Sunday, April 17, 2016

Rare Objects

Rare Objects by Kathleen Tessaro

      Everyone in this story has something to hide.  We meet Maeve Fanning while in a psychiatric hospital because she is wild and miserable and loves her bootleg gin a bit too much and had an abortion.  That’s a lot to hide if you are Irish in 1930’s Boston.  She meets there a young woman who is a mysteriously miserable young lady.
      Maeve is released from the hospital and goes home to her mother in the Italian neighborhood of Boston and is determined to remake herself with a job and opportunities that will get her out of said neighborhood.   Despite being in the middle of the Great Depression, she uses her wily personality to change her appearance and finds a job at an elite antique establishment that caters to the very moneyed  of Boston and New York museums.  After delivering a purchase to the Van der Laar  family, she recognizes their daughter  Diana as the young troubled woman she met in the hospital.   And this is where Maeve’s real remaking begins.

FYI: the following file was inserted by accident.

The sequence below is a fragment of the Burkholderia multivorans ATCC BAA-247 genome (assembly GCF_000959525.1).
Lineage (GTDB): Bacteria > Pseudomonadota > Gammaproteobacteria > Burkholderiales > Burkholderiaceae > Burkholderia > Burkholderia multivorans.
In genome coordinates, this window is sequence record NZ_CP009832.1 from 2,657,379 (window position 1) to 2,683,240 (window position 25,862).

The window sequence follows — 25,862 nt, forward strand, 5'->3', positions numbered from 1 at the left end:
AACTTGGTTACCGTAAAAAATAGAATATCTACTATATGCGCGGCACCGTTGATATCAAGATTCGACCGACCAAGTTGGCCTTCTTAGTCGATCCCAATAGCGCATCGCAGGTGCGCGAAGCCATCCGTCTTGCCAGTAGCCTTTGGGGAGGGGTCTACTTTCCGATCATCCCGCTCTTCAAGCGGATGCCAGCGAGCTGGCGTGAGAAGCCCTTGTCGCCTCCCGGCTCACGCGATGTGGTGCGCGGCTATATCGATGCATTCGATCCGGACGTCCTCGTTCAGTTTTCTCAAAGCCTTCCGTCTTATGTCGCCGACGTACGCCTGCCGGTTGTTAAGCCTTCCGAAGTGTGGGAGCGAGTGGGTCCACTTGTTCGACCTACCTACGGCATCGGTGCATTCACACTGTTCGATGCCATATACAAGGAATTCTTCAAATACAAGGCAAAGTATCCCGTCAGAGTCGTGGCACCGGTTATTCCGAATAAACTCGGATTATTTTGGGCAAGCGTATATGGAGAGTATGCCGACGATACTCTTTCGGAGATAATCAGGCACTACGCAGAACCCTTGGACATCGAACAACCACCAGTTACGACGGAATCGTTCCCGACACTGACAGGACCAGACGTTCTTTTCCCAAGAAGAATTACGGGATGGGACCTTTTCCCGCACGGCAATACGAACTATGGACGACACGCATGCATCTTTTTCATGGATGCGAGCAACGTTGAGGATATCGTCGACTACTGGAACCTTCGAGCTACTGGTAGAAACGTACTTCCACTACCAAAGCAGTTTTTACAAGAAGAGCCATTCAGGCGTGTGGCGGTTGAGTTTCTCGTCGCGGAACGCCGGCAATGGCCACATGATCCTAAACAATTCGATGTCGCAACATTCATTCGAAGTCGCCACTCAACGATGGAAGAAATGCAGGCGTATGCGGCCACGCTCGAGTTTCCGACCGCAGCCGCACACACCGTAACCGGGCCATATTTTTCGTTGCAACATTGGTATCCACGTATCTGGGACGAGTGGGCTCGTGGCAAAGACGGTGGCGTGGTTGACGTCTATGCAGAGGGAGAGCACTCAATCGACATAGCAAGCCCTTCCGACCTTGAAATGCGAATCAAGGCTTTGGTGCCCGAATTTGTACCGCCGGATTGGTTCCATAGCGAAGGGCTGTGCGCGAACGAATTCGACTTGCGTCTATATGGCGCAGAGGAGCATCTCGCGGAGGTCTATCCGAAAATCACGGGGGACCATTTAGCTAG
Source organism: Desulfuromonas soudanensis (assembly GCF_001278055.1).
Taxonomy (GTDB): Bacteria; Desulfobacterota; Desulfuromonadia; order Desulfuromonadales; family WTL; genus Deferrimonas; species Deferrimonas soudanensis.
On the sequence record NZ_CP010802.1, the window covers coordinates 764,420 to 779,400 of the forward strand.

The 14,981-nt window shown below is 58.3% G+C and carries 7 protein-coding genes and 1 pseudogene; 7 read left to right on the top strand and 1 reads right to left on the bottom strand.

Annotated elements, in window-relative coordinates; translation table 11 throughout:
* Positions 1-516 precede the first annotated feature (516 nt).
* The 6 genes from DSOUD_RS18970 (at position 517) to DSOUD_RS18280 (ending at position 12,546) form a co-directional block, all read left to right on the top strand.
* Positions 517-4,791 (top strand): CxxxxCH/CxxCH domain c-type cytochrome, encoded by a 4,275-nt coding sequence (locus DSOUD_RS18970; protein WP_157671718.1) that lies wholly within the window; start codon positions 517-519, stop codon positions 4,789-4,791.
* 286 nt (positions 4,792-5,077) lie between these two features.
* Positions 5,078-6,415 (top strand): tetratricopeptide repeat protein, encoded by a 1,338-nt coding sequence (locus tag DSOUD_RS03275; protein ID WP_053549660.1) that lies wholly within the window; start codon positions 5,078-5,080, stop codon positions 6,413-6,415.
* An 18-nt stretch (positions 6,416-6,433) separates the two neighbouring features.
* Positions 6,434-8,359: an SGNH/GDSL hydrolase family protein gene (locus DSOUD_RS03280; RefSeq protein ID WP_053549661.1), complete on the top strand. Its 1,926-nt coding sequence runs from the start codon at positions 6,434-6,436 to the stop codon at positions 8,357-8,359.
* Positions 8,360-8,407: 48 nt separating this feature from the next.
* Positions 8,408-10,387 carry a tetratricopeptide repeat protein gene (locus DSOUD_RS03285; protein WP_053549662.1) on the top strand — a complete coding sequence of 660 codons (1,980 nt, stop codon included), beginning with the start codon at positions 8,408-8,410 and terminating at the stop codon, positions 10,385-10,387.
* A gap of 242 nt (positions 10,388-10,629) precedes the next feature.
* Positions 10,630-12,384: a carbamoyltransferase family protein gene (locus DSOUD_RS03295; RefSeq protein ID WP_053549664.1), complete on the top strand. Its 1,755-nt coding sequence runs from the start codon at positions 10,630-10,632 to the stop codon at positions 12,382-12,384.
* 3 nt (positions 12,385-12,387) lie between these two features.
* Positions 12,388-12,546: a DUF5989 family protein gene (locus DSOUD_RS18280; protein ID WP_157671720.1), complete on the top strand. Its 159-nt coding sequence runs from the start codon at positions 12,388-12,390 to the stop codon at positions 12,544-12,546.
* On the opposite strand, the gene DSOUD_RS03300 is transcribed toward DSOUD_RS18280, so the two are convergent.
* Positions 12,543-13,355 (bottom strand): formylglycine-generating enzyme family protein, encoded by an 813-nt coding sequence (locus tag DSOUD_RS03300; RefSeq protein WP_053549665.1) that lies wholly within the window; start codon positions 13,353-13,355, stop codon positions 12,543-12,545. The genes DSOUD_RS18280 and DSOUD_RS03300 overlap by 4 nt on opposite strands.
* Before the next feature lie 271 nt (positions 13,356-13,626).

Diana is determined to bring Maeve into her life, though she can’t wait to escape it.  Maeve is star struck by the money and privilege Diana enjoys, but trying to live a double life is exhausting and rarely handled sober.  When she is at work and home and in her neighborhood she is one person.  When she is with Diana’s family she is another, and when she is with them she might as well be on the moon.
As I said, everyone has something to hide and eventually it all comes to play, some with better results than others. 
      I was mistaken about what I thought might be a story that for me was overly light.  Like the characters, the story hid it’s message well, but that made the hunt more enjoyable.

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